Important Wood Decays

This is a supplement to the main Wood Decay page.

Here are simply lists, with annotations, of some important decays with a focus on North America. They are in 3 categories: stem decays of living trees, root and butt rots, and primarily saprobic decays (i.e., decaying dead trees).

Stem Decays

Some important decays of stems of living trees
FungusDecay typeName of decay, disease, or common name of fungusCommon hostsComments
Dichomitus squalenswhite pocket rot (often indistinct pockets)(disease) red ray rotPinus ponderosa = Polyporus anceps; enters branch stubs; decays heartwood in radial streaks; FIDL; Rocky Mountain Region Field Guide Entry
Echinodontium tinctoriumwhite rot(fungus) Indian paint fungus;
(disease) rust-red stringy rot
many non-pine conifersenters branch stubs, dead twigs; one conk represents very extensive decay
Fomitopsis officinalisbrown rot(fungus) quinine funguswas once a major source of medicinal quinine
Inonotus glomeratuswhite rotAcer spp. (maples), Fagus grandifolia (American beech)small "clinker conks" (not the actual fruiting) in stubs that won't heal
Inonotus obliquuswhite rot(fungus) clinker conk; cinder conkBetula spp. (birches)large "clinker conks" are sterile; real conks appear after tree dies
Phellinus igniariuswhite rot(fungus) false tinder fungus;
(disease) white trunk rot
many hardwoodsvery common and important in eastern North America and Europe
Phellinus tremulaewhite rotwhite trunk rotaspens (Populus spp.)very similar to Phellinus igniarius; FIDL
Porodaedalea piniwhite pocket rot(disease) red ring rotmany coniferspunk knots
Stem decays of spruce and fir in the Rocky MountainsFIDL
Stem decays of Abies spp. (true firs)FIDL

Root and Butt Rots

Some important decays of roots and butts of living trees
FungusDecay typeName of decay, disease, or common name of fungusCommon hostsComments
Armillaria (many species)white rot(fungus) honey mushroom;
(disease) Armillaria root rot; shoestring root rot
many hardwoods and conifers, depending on the pathogen speciesoften associated with stress in hardwoods; FIDL
Echinodontium tinctoriumwhite rot(fungus) Indian paint fungus;
(disease) rust-red stringy rot
many non-pine conifersenters branch stubs, dead twigs; one conk represents very extensive decay
Fomitopsis officinalisbrown rot(fungus) quinine funguswas once a major source of medicinal quinine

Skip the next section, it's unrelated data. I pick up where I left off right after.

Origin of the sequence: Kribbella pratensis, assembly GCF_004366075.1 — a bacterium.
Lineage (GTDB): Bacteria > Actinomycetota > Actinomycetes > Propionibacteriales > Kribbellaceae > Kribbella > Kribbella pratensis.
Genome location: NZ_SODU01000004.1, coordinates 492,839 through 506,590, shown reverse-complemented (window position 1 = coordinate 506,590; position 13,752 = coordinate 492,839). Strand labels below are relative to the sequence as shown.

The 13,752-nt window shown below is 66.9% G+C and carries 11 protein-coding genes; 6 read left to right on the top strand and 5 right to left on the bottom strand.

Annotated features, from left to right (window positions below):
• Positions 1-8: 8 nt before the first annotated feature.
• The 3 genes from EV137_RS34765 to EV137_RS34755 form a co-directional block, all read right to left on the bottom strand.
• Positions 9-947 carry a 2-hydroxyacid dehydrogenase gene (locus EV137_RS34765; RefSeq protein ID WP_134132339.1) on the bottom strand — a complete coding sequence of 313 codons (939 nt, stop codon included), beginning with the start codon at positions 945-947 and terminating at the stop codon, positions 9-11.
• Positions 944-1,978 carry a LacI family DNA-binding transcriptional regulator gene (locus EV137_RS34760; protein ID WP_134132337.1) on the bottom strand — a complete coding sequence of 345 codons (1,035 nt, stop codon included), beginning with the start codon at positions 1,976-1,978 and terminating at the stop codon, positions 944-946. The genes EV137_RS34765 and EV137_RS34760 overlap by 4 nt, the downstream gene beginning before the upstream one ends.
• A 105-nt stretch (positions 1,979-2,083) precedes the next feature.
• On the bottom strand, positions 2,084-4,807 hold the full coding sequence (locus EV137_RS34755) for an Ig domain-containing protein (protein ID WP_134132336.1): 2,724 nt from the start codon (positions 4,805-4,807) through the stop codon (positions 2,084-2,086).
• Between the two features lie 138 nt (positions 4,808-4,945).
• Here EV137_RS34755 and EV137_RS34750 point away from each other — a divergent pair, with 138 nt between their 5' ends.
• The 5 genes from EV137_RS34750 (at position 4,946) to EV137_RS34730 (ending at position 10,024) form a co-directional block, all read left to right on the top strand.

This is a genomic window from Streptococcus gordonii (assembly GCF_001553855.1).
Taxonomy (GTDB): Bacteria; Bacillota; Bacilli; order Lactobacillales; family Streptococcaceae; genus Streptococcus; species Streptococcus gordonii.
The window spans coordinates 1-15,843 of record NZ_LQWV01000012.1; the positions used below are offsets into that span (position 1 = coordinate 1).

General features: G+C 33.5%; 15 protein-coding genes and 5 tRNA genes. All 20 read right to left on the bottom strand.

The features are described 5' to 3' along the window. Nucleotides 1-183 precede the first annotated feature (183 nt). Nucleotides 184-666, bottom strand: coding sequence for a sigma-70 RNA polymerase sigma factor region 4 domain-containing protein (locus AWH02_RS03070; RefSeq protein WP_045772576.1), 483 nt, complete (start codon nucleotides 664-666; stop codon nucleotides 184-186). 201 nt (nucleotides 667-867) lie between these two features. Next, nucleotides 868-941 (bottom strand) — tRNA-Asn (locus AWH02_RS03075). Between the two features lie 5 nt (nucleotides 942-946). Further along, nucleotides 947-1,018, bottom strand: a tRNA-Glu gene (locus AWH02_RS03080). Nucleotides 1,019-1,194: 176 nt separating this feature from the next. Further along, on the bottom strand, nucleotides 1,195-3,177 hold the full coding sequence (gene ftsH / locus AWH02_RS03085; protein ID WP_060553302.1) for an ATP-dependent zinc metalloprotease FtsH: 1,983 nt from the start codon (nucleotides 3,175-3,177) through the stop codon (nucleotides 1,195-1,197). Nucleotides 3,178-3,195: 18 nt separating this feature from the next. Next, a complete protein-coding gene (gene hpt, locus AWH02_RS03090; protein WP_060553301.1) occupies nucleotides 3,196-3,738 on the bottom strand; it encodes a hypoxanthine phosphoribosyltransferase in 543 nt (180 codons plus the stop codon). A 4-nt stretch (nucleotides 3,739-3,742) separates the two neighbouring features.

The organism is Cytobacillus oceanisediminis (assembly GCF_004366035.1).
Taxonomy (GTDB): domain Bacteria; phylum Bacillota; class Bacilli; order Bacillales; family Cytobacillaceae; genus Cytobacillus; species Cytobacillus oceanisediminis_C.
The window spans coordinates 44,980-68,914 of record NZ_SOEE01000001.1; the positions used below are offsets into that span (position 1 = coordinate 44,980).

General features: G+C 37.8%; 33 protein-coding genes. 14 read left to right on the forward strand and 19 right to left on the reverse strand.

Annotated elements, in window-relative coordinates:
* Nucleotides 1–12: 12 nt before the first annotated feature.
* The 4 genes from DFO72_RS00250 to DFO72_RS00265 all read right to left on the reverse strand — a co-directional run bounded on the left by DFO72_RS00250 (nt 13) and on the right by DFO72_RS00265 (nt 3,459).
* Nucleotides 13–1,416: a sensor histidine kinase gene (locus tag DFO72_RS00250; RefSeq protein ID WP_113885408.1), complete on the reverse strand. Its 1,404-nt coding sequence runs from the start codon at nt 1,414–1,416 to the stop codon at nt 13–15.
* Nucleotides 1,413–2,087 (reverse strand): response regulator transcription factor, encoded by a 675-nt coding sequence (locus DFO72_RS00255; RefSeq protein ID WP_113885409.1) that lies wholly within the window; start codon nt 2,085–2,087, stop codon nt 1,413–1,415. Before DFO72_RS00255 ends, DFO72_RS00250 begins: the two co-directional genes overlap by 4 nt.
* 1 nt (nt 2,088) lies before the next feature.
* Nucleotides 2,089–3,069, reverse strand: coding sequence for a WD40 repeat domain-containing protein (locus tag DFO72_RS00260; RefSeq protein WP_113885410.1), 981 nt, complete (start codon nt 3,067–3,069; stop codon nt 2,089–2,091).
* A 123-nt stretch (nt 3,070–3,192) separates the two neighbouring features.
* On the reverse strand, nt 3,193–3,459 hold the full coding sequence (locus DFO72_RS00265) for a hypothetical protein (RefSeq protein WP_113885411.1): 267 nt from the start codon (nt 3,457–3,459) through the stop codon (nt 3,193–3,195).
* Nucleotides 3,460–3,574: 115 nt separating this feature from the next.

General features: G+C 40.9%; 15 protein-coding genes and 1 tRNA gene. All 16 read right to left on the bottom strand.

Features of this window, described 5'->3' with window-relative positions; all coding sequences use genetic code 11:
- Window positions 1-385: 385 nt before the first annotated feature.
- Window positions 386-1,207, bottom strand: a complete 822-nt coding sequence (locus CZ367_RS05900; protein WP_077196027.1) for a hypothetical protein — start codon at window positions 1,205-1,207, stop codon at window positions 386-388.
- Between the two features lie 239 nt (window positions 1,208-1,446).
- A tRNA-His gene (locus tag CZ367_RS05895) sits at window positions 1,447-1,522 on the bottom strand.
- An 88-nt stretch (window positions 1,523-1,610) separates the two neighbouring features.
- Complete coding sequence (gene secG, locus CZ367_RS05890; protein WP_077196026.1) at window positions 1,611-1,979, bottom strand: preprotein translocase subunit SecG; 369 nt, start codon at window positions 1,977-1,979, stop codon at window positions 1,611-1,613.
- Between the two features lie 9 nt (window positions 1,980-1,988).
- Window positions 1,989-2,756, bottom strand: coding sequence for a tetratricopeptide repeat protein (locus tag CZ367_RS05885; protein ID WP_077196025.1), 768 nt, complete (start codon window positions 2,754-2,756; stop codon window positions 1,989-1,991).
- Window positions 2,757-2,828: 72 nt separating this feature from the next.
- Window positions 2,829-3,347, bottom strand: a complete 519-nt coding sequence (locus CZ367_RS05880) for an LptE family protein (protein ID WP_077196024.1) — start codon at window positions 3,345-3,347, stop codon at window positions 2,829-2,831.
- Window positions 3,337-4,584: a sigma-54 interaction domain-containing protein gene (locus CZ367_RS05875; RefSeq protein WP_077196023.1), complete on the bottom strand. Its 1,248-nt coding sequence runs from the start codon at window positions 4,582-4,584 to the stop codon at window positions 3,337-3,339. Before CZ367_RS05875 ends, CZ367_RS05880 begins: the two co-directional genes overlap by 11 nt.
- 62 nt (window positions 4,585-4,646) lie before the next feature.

Inonotus glomeratuswhite rotAcer spp. (maples), Fagus grandifolia (American beech)small clinker "conks" in stubs that won't heal
Inonotus obliquuswhite rot(fungus) clinker conk; cinder conkBetula spp. (birches)large clinker "conks" are sterile; real conks appear after tree dies
Phellinus igniariuswhite rot(fungus) false tinder fungus;
(disease) white trunk rot
many hardwoodsvery common and important in eastern North America and Europe
Phellinus tremulaewhite rotwhite trunk rotaspens (Populus spp.)very similar to Phellinus igniarius; FIDL
Porodaedalea piniwhite pocket rot(disease) red ring rotmany coniferspunk knots
Stem decays of spruce and fir in the Rocky MountainsFIDL
Stem decays of Abies spp. (true firs)FIDL

Saprobic Decays

Decaying dead trees or dead portions of live trees
FungusDecay typeName of decay or common name of fungusCommon hostsComments
Trametes versicolorwhite rot(fungus) turkey-tail (after the concentric zones of color)many hardwoodsannual
Cryptoporus volvatuswhite rot(fungus) pouch fungusmany conifersOne of the first colonizers of dead conifers, fruiting as early as one year after death. Seems to primarily feed on phloem and cambium, although it is said to decay sapwood also. Has a cover beneath the pore layer until maturity (the genus name means of course "hidden pores"; annual
Trichaptum abietinumpitted white rotmany conifersLike most Trichaptum spp., the active margin and pore surface have more or less purple color; annual
Fomitopsis pinicolabrown rot(fungus) red belt fungusmany conifersProduces sometimes thick mycelial mats in shrinkage checks in advanced stages. Can also cause butt rot or stem decay of living trees in some areas; perennial